A 2020 survey by the OAIC into Australian Community Attitudes (including biometrics, artificial intelligence and location data) confirmed that privacy is a major concern for 70% of Australians. 66% of Australians are reluctant to provide biometric information to a business, organisation or government, and Australians are much more likely to trust government than businesses to collect and use biometric information.
Comfort with providing Biometric Information for Different Purposes
Half of Australians are comfortable providing their biometric information to verify their identity to access government services, 49% to do banking or to get on a flight. The Federal Government and financial institutions are the most trusted organisations with regard to the way they protect or use Australians’ personal information.
On the other hand, the majority of Australians are uncomfortable with the collection of their biometric information to shop in a retail store or to verify their identity to access services provided by a business or private organisation. This correlates with a lower level of trust in retail, with 42% considering retail stores to be untrustworthy in the way they protect or use personal information.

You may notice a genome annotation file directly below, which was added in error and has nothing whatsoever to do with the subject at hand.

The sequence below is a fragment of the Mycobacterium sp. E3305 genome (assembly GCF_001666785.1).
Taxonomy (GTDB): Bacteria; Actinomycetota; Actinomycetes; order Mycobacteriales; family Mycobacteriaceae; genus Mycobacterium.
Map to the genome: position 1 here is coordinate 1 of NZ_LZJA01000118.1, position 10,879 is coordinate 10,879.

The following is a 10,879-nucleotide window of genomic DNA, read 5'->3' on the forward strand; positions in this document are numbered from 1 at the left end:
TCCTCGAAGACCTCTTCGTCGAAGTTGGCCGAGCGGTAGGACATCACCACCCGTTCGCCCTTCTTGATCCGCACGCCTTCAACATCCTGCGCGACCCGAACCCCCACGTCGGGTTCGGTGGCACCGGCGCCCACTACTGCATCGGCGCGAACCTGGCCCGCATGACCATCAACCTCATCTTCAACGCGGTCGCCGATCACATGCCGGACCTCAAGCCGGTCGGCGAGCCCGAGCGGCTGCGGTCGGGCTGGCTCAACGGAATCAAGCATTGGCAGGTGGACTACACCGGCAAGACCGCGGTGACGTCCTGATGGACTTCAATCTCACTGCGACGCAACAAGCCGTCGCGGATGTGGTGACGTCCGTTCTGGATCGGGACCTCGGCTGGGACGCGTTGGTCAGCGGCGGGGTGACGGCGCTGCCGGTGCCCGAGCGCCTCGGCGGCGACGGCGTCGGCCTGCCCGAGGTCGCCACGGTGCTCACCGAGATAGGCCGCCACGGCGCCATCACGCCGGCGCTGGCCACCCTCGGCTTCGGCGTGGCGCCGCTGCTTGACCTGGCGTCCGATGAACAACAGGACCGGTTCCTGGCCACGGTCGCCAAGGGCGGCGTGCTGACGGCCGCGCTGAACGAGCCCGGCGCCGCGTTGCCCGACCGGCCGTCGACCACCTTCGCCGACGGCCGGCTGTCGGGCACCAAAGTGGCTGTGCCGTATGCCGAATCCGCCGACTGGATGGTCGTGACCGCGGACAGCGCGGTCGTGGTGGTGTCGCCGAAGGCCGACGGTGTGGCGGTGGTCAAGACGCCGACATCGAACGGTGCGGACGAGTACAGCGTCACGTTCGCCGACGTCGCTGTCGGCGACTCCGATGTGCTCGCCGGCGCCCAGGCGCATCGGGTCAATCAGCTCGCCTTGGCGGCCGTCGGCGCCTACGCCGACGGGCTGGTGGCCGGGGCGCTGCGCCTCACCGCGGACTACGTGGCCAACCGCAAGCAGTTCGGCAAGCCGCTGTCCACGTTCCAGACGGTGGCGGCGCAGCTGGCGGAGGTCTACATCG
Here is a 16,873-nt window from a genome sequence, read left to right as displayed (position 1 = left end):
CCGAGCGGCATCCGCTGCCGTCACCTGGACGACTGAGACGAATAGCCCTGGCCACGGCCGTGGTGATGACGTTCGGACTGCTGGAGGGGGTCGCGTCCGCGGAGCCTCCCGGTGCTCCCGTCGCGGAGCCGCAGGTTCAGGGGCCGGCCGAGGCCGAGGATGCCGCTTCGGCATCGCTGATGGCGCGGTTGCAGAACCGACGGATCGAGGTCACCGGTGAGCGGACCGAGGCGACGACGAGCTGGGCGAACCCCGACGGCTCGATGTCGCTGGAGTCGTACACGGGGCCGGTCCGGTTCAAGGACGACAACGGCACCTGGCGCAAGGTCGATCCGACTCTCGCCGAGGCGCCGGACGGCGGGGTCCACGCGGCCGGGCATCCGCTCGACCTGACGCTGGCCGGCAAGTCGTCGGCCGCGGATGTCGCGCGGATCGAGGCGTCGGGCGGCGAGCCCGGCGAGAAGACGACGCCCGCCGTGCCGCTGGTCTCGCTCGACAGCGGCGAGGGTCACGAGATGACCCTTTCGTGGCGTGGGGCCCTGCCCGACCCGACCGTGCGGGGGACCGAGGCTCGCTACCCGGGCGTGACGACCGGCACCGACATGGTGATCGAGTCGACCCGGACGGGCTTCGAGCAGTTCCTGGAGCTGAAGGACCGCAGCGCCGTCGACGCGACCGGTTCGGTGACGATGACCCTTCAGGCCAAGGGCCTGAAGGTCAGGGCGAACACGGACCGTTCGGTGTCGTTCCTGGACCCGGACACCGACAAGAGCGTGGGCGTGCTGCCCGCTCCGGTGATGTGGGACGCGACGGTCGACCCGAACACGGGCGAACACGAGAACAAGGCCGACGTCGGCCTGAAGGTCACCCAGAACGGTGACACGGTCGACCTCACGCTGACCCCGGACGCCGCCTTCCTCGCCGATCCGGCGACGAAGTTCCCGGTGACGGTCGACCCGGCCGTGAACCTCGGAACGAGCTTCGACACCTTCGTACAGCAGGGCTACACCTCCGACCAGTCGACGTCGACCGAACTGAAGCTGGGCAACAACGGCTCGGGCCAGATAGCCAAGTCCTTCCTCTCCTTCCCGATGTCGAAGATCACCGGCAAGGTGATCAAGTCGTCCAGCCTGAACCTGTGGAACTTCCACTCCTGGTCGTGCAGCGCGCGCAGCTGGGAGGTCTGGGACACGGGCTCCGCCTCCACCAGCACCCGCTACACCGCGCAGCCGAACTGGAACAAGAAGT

Identification Versus Verification
There is a difference in how biometric systems are used – either for identification or for verification.
In verification, an image is matched to only one image in the database (1:1). For example, an image taken of a subject may be matched to an image in a business database to verify the subject is who they say they are.
If identification is the goal, then the image is compared to all images in the database resulting in a score for each potential match (1:N). In this instance, an image is compared to a database of many images to identify who the subject is.
With face recognition technologies, this means that for identification the business has a repository of many images. If an individual passes a camera the business can say, with a degree of confidence, “This is you”. With verification, the business can say, “This is you, and say with certainty that you are you.”